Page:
* 1 straw of semen can fertilize several donors

* About 10 – 15 eggs per collection. About 73% of these will be fertilized

45 - 55% will become a viable and freezable


* Pregnancy rate with IVF embryos = Average 45 - 60% (depending on fresh or frozen implant)


* Collection of donors every 2 weeks

Donors can be collected pregnant up to 120 days of pregnancy


* Can collect heifers either before or after breeding


* If conventional flushing not working, IVF may be a viable option to produce good embryos

IVF Lab (1).png


A growing number of cattle breeders are using In-Vitro Fertilization (IVF) to maximize embryo production from donors that need to be pregnant, problem cows, young heifers and better use of expensive or rare semen.


This is the process of harvesting oocytes from donor cow’s ovaries, and creating embryos by fertilizing the oocytes with semen in a petri dish.

The embryo is then implanted into a recipient cow (surrogate cow), or they can be frozen indefinitely. 


IVF is a proven technique with sound conception rates when performed correctly, conventional ET is less expensive than IVF. However, that is changing, as IVF costs are decreasing with different lab methods. With conventional ET, a donor female needs to be kept open to be bred and flushed, and cows can be collected at a minimum of every 30 days.

Collections every two weeks are possible with IVF, as the eggs are collected directly off the ovaries, not from the uterus. This also allows a person to collect from pregnant cows. After confirming by ultrasound that they’re 30 to 35 days in calf, the female receives the Folltropin super-stimulation drug to produce multiple follicles. The IVF veterinarian then uses an ultrasound-guided needle to aspirate the follicles off the ovaries. In the lab, follicles are matured and fertilized before being cultured for seven days.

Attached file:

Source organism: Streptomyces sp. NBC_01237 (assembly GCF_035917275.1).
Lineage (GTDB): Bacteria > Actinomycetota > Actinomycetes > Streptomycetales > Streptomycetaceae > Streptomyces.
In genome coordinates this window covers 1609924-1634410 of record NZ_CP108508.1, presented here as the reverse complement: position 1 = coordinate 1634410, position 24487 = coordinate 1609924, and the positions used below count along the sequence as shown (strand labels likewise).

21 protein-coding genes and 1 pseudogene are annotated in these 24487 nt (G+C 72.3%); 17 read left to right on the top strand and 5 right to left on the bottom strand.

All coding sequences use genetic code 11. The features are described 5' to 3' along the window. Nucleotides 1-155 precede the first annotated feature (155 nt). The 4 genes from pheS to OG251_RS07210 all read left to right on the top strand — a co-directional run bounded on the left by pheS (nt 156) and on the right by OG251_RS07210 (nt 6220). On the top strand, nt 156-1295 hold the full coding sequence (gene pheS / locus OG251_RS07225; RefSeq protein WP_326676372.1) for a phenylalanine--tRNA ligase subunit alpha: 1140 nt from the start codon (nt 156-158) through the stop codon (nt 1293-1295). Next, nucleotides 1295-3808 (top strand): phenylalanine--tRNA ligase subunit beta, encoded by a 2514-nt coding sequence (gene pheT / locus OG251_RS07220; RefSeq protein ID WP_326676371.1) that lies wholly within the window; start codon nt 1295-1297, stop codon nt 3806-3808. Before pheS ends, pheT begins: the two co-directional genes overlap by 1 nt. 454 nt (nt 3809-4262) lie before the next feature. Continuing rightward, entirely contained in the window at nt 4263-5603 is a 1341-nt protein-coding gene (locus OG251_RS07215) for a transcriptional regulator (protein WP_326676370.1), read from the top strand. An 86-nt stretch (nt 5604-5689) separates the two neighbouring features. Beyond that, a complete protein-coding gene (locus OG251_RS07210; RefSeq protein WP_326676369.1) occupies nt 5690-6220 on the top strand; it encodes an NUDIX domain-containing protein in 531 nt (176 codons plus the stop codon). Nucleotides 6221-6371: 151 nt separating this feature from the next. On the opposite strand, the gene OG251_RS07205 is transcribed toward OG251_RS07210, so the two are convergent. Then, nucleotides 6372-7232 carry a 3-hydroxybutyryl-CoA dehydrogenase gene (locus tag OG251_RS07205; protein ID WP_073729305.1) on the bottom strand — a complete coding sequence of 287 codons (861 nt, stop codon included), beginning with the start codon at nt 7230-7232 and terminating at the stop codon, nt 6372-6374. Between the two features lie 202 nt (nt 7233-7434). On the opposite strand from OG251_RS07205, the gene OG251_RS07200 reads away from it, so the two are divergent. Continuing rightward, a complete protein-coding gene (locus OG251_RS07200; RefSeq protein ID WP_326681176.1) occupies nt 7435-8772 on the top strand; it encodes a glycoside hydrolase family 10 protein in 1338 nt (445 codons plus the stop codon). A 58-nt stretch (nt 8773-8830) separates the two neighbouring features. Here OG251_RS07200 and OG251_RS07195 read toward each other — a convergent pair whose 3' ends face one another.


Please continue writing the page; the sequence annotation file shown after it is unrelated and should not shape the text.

The first stage is the key addition to conventional embryo transfer. Eggs are removed from the donor cows ovary before the ovary naturally releases the oocyte down the fallopian tube.

Using a process called trans-vaginal aspiration, IVF works by first removing the dominant follicle in the ovary, allowing the rest to grow.

In a normal estrous cycle, the dominant follicle inhibits the rest – otherwise a cow could end up developing dozens of follicles and end up with a pregnancy with multiple calves. With IVF, all follicles are left for six days to develop uninhibited within the ovary by performing a process called dominant follicle removal  (DFR). 


1.  Dominant Follicle Removal (DFR)

The donor cow is given a local anesthetic and cleaned with a mild disinfectant and saline solution. This can happen on-farm or at the Bova-Tech facility.

An ultrasound-guided needle enters the ovary to remove the dominant follicle to stimulate super-ovulation.

2.  Super-ovulation 

A three-day course of follicle stimulating hormones (FSH) is administered to stimulate ovaries to produce more oocytes.



3. Ovum pick-up (OPU)

The donor cow is brought into the collection facility, where the temperature is at 27-32C. Oocytes are harvested via trans-vaginal aspirations, averaging 10 - 15 eggs per collection depending on the donor cow, the eggs are then matured for 20-24 hours.

4. Insulated chambers

Eggs are placed into insulated chambers between 37C and 38C to mimic a cow’s body temperature.


5.  Fertilization occurs with semen

One straw of semen can be utilized to fertilize several eggs from different cows if necessary.

6.  Embryos

Resulting embryos are matured for a week in the laboratory, passing through eight different maturation liquids (medias) mimicking the changing pH and gas levels inside the uterus. 

7. Embryos can be transferred directly or frozen indefinitely



Problem breeders can be salvaged because they can be used as a donor if, for example, they have:

  • Uterine damage

  • Fallopian tubes blocked

  • Scarring

Extend breeding life:

  • Collection possible from 10 months to 20 years old and above

  • Ovaries can be recovered from abattoir